PRETORIA, SOUTH AFRICA - JUNE 29: Justo Villar of Paraguay dives as Yuichi Komano of Japan misses his penalty in a penalty shoot-out during the 2010 FIFA World Cup South Africa Round of Sixteen match between Paraguay and Japan at Loftus Versfeld Stadium on June 29, 2010 in Pretoria, South Africa. (Photo by Clive Rose/Getty Images)
In praise of the penalty shootout: nobody wants to see a game decided like this, except everybody.
Paraguay stand on the verge of history, with just their counterparts in the Axis of Guay standing between them and their destiny. Two more hours of parity, followed by about twenty minutes of excellence, and they will become the first football team to win a major tournament without actually winning a game. (Probably. I haven't checked them all. There's been cricket on.) Three draws in the group stage, two more in the knock-outs, and they're just needing one more, plus competence from 12 yards, to leave with a big shiny pot and goal difference of absolute zero.
Obviously, this would be an outrage, a disgrace, an abomination, and all the other synonyms for spluttering that-ain't-rightness. It would also be exceptionally funny. But, more importantly, it would also be another triumph for the glory and horror of penalties: as compelling and brilliant an invention as football has ever offered the world.
What you and I know as the penalty shootout, FIFA, for reasons best known to themselves, call them "kicks from the penalty mark". To those who fear them - England, the Netherlands - they hang over tournament football like a malevolent blimp; conversely, the Germans treat them as nothing more than a simple formality between the playing of a football match and progression to the next round. But they are always compelling: every shootout is a tiny epic, a quick, disposable war with heroes and villains, and triumph and disaster.
Part of this is the fascinating thing that is the penalty itself. In a game as fluid as football, to be given a simple, straightforward, distinct moment is a rare and unusual thing. The agonies of the penalty for those involved - do I shoot left I always shoot left but he might know I always shoot left so I should shoot right but he knows that I know that he might know so I should shoot left - are well documented, and have been the subject of academic study as well as fiction and film. Two opponents, alone with one another, fighting in the autoclave. It's almost gladiatorial.
In fact, if you'll forgive me an indulgent aside, one of the features of gladiatorial combat was the contrivance of mismatches. Not in terms of odds - nobody wants to see a one-sided fight - but in terms of styles; the most common image of the arena is the face-off between the secutor, armed with sword, shield and helmet, and the retiarius, with trident and net. The idea was to ensure that each protagonist was forced to fight in a different way, heightening the spectacle. And if you squint a bit, you can see a similar contrast between the penalty taker - who carries the pressure, the advantage, and the restrictions of action - and the goalkeeper - who is pressure-free, but disadvantaged, restricted in movement, and also has a net. There's less bleeding, obviously, unless you're Germán Burgos and his Amazing Figo-Denying Nose. But I digress.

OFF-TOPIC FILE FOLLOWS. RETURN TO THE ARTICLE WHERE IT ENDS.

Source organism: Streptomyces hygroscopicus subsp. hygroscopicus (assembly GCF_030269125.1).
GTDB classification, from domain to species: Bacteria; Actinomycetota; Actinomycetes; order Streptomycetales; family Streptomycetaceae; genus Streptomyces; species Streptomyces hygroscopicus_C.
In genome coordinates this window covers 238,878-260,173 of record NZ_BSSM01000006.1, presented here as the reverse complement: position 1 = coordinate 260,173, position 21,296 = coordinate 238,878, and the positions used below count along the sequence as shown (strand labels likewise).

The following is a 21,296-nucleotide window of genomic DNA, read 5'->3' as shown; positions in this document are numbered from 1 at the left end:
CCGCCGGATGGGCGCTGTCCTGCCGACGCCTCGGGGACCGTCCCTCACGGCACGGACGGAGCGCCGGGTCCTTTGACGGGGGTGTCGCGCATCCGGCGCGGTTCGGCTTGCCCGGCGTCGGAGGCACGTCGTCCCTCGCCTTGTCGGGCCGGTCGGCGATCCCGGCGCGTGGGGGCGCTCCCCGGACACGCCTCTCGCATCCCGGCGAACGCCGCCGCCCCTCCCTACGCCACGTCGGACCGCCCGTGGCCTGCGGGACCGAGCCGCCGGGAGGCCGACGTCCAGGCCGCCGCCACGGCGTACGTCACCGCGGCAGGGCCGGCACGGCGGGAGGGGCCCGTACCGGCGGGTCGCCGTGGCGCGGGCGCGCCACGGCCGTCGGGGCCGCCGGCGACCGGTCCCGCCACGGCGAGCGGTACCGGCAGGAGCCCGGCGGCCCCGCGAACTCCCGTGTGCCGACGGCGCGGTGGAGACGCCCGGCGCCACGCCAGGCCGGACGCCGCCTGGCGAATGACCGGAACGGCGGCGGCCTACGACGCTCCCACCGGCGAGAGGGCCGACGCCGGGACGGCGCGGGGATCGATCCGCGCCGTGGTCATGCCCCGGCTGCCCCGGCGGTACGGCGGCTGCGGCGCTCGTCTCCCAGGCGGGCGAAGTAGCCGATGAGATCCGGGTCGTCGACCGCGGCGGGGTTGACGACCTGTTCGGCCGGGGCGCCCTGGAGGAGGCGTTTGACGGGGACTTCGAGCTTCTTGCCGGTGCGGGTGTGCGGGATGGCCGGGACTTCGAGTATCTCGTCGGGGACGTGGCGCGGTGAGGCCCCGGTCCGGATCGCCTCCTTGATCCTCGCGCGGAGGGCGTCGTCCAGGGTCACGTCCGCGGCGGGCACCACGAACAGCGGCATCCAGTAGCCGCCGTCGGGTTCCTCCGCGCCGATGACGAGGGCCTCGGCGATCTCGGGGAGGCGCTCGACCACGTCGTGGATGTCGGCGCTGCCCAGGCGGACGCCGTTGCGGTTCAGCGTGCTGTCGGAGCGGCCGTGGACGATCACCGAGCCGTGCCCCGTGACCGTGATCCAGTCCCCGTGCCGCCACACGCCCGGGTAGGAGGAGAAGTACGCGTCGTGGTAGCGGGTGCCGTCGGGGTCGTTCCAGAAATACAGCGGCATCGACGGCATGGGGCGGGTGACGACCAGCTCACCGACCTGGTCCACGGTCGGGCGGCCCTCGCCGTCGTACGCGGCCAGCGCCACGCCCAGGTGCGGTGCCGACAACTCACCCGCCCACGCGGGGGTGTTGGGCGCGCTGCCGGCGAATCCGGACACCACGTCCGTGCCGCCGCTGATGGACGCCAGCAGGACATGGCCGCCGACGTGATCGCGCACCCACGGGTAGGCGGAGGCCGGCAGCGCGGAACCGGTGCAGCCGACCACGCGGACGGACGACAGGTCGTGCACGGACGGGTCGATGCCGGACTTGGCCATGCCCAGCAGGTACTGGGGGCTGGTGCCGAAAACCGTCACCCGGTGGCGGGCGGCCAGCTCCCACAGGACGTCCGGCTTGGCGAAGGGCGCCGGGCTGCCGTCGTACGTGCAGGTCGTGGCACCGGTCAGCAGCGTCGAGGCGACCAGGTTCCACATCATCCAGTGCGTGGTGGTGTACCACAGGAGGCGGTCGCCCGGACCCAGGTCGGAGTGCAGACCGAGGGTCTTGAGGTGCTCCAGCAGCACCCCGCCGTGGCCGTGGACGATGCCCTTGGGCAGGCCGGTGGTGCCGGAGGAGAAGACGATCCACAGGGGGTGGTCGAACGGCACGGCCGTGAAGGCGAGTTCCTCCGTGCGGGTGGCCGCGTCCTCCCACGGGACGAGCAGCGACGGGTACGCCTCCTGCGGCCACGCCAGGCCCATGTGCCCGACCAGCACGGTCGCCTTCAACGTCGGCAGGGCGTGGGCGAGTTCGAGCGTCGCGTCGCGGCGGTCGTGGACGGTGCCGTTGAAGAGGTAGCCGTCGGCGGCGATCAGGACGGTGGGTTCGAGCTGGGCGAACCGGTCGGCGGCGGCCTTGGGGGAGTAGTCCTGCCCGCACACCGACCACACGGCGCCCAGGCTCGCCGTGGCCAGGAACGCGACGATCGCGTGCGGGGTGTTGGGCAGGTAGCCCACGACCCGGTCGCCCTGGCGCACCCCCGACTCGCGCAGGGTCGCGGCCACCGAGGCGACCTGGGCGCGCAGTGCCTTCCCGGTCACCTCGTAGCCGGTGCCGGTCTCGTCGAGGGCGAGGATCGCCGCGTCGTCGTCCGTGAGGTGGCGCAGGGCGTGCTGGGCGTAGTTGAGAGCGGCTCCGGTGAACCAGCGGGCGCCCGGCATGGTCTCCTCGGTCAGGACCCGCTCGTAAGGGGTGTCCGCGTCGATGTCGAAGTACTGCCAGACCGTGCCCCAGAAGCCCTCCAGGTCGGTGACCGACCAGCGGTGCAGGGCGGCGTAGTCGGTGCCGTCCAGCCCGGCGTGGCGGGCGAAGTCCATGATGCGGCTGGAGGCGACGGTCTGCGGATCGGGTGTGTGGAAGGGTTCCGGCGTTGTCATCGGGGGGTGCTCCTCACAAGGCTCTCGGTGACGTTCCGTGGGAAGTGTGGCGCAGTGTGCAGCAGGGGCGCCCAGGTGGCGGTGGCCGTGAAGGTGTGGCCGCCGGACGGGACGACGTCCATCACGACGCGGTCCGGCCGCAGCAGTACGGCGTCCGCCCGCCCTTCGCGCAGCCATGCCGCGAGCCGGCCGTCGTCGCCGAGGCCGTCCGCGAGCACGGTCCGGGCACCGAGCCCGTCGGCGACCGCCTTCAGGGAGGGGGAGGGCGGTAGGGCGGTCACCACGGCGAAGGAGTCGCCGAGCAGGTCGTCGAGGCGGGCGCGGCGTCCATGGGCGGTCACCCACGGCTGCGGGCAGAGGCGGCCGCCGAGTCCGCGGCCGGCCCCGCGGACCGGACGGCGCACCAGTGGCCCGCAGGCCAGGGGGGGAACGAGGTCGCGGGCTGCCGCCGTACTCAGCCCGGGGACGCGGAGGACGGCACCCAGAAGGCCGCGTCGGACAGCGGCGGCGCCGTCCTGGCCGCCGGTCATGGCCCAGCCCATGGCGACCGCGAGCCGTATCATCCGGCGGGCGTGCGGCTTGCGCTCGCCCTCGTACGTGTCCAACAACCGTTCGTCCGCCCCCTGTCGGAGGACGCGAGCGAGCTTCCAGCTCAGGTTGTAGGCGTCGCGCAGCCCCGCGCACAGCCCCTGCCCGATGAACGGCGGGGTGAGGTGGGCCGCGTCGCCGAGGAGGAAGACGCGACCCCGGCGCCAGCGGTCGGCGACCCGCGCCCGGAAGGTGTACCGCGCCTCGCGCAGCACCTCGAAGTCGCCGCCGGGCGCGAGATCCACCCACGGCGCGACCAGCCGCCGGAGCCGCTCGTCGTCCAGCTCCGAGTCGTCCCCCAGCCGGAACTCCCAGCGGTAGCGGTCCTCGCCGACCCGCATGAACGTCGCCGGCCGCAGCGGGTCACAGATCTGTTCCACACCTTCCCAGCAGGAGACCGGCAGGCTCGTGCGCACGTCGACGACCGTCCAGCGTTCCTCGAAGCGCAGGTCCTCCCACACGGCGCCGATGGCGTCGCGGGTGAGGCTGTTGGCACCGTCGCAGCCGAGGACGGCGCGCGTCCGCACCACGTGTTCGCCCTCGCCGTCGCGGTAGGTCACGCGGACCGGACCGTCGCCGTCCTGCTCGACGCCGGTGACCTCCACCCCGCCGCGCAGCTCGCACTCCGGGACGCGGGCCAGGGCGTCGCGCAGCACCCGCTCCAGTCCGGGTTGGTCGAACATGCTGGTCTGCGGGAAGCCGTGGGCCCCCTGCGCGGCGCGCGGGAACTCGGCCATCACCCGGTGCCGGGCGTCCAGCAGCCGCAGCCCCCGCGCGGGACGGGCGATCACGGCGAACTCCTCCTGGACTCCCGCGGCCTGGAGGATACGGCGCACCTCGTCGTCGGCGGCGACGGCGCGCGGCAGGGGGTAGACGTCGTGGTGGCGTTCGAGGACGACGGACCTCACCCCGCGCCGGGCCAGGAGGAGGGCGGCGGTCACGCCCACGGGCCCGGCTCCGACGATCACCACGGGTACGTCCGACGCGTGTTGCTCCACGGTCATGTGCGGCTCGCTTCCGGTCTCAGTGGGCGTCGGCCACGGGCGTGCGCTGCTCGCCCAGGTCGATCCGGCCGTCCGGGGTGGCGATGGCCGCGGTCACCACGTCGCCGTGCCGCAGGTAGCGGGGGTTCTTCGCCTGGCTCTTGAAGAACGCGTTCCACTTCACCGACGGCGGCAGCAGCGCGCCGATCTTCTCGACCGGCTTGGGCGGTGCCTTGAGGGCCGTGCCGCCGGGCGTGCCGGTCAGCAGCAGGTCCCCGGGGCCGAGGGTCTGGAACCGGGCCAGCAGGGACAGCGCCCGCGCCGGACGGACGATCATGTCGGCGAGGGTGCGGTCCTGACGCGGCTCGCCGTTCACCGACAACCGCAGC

Further fascination comes from the back and forth of it. The takers are not only opposed to the goalkeeper but to each other; every successful kick is a step toward victory and an extra weight on the shoulders of your opponent. A study into missed penalties at the World Cup and European Championships - a small sample size, admittedly - noted almost as an aside that if a penalty-taker scores, then they could depress the chances of the player immediately following them by ostentatiously celebrating. Such celebration also provided a boost to their team-mates. Each penalty speaks to the next, as the pressure builds behind the hunted eyes and thousand-yard stares of those poor unfortunates addressing the ball.
(The thought occurs that a truly fair penalty shootout would see both players shooting simultaneously, one at either end, but this would ruin the thing for television and is therefore wrong.)
Because ultimately, a penalty is easy. Even with the greatest penalty-saving goalkeeper of all-time in nets - a toss-up between Lev Yashin, who is reputed to have saved a quite ludicrous fifty percent of the penalties he faced, and Mark Crossley, the only man ever to save a spot-kick from Matt le Tissier - the striker should - should - always score. There are ways of taking penalties that are within the grasp of most footballers, because there are places that a goalkeeper (acting within the rules, of course) cannot hope to reach in time. So kick it in one of those.
In that sense, it is football in its purest form, all unnecessary to-ing and fro-ing stripped away. This is a game about kicking the ball in the goal ... well, go on then. We tried the busy version with the full rules and all the running about and stuff, but you couldn't win, and nor could they, so we've boiled the whole thing down for you. Whenever you're ready.
It's a cheat, of course. By ensuring that at some point there will be a kick to win the game, or a kick to lose the game, it creates a tension that isn't so much artificial - after all, you really will win or lose - as inorganic, outside the rhythms of a normal game. But therein lies the brilliance of the penalty shootout: yes, it's contrived, but it's contrived so perfectly and sucks the viewer in so utterly that it cannot help but be brilliant. There is nothing so brutally compelling as knowing that at some point in the next ten or so minutes, somebody on the pitch in front of you is going to feel worse than they have ever felt before. Pure, uncut theatre, shot straight into the eyeball.
Come on Paraguay!